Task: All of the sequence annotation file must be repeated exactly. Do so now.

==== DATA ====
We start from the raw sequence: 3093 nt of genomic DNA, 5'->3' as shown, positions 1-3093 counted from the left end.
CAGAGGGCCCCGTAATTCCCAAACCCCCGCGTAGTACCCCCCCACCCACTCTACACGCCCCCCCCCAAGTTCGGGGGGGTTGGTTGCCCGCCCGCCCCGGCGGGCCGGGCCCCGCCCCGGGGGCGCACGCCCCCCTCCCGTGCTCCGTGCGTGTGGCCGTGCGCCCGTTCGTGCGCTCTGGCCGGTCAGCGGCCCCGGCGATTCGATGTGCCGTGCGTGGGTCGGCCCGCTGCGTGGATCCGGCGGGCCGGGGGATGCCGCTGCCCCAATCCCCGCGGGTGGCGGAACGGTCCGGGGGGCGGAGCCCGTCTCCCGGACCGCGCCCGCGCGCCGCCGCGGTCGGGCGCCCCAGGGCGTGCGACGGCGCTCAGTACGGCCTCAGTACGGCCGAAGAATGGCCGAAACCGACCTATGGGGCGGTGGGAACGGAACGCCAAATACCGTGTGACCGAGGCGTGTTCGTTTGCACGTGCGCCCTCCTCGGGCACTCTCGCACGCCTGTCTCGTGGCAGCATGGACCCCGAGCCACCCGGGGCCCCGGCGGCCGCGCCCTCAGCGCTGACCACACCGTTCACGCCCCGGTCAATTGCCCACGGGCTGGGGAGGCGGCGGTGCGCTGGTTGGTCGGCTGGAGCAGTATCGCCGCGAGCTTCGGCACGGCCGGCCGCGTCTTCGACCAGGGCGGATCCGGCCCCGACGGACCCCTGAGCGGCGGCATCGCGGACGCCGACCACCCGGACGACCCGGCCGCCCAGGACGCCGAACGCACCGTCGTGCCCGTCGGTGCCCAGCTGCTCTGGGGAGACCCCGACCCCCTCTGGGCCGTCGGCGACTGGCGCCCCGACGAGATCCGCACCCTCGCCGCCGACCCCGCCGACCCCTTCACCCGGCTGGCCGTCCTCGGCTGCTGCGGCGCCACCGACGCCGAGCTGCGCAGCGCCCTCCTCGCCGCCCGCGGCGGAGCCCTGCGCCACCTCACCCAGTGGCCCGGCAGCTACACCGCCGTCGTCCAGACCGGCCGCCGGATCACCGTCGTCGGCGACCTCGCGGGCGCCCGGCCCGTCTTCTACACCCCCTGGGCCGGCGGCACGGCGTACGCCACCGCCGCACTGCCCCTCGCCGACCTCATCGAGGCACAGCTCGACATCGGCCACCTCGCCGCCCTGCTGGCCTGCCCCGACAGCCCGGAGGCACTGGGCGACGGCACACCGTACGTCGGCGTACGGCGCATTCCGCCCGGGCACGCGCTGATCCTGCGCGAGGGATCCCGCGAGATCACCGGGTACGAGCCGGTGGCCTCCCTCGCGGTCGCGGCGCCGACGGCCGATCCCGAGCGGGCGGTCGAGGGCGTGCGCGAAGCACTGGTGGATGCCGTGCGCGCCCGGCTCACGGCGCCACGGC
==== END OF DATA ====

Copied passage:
We start from the raw sequence: 3093 nt of genomic DNA, 5'->3' as shown, positions 1-3093 counted from the left end.
CAGAGGGCCCCGTAATTCCCAAACCCCCGCGTAGTACCCCCCCACCCACTCTACACGCCCCCCCCCAAGTTCGGGGGGGTTGGTTGCCCGCCCGCCCCGGCGGGCCGGGCCCCGCCCCGGGGGCGCACGCCCCCCTCCCGTGCTCCGTGCGTGTGGCCGTGCGCCCGTTCGTGCGCTCTGGCCGGTCAGCGGCCCCGGCGATTCGATGTGCCGTGCGTGGGTCGGCCCGCTGCGTGGATCCGGCGGGCCGGGGGATGCCGCTGCCCCAATCCCCGCGGGTGGCGGAACGGTCCGGGGGGCGGAGCCCGTCTCCCGGACCGCGCCCGCGCGCCGCCGCGGTCGGGCGCCCCAGGGCGTGCGACGGCGCTCAGTACGGCCTCAGTACGGCCGAAGAATGGCCGAAACCGACCTATGGGGCGGTGGGAACGGAACGCCAAATACCGTGTGACCGAGGCGTGTTCGTTTGCACGTGCGCCCTCCTCGGGCACTCTCGCACGCCTGTCTCGTGGCAGCATGGACCCCGAGCCACCCGGGGCCCCGGCGGCCGCGCCCTCAGCGCTGACCACACCGTTCACGCCCCGGTCAATTGCCCACGGGCTGGGGAGGCGGCGGTGCGCTGGTTGGTCGGCTGGAGCAGTATCGCCGCGAGCTTCGGCACGGCCGGCCGCGTCTTCGACCAGGGCGGATCCGGCCCCGACGGACCCCTGAGCGGCGGCATCGCGGACGCCGACCACCCGGACGACCCGGCCGCCCAGGACGCCGAACGCACCGTCGTGCCCGTCGGTGCCCAGCTGCTCTGGGGAGACCCCGACCCCCTCTGGGCCGTCGGCGACTGGCGCCCCGACGAGATCCGCACCCTCGCCGCCGACCCCGCCGACCCCTTCACCCGGCTGGCCGTCCTCGGCTGCTGCGGCGCCACCGACGCCGAGCTGCGCAGCGCCCTCCTCGCCGCCCGCGGCGGAGCCCTGCGCCACCTCACCCAGTGGCCCGGCAGCTACACCGCCGTCGTCCAGACCGGCCGCCGGATCACCGTCGTCGGCGACCTCGCGGGCGCCCGGCCCGTCTTCTACACCCCCTGGGCCGGCGGCACGGCGTACGCCACCGCCGCACTGCCCCTCGCCGACCTCATCGAGGCACAGCTCGACATCGGCCACCTCGCCGCCCTGCTGGCCTGCCCCGACAGCCCGGAGGCACTGGGCGACGGCACACCGTACGTCGGCGTACGGCGCATTCCGCCCGGGCACGCGCTGATCCTGCGCGAGGGATCCCGCGAGATCACCGGGTACGAGCCGGTGGCCTCCCTCGCGGTCGCGGCGCCGACGGCCGATCCCGAGCGGGCGGTCGAGGGCGTGCGCGAAGCACTGGTGGATGCCGTGCGCGCCCGGCTCACGGCGCCACGGC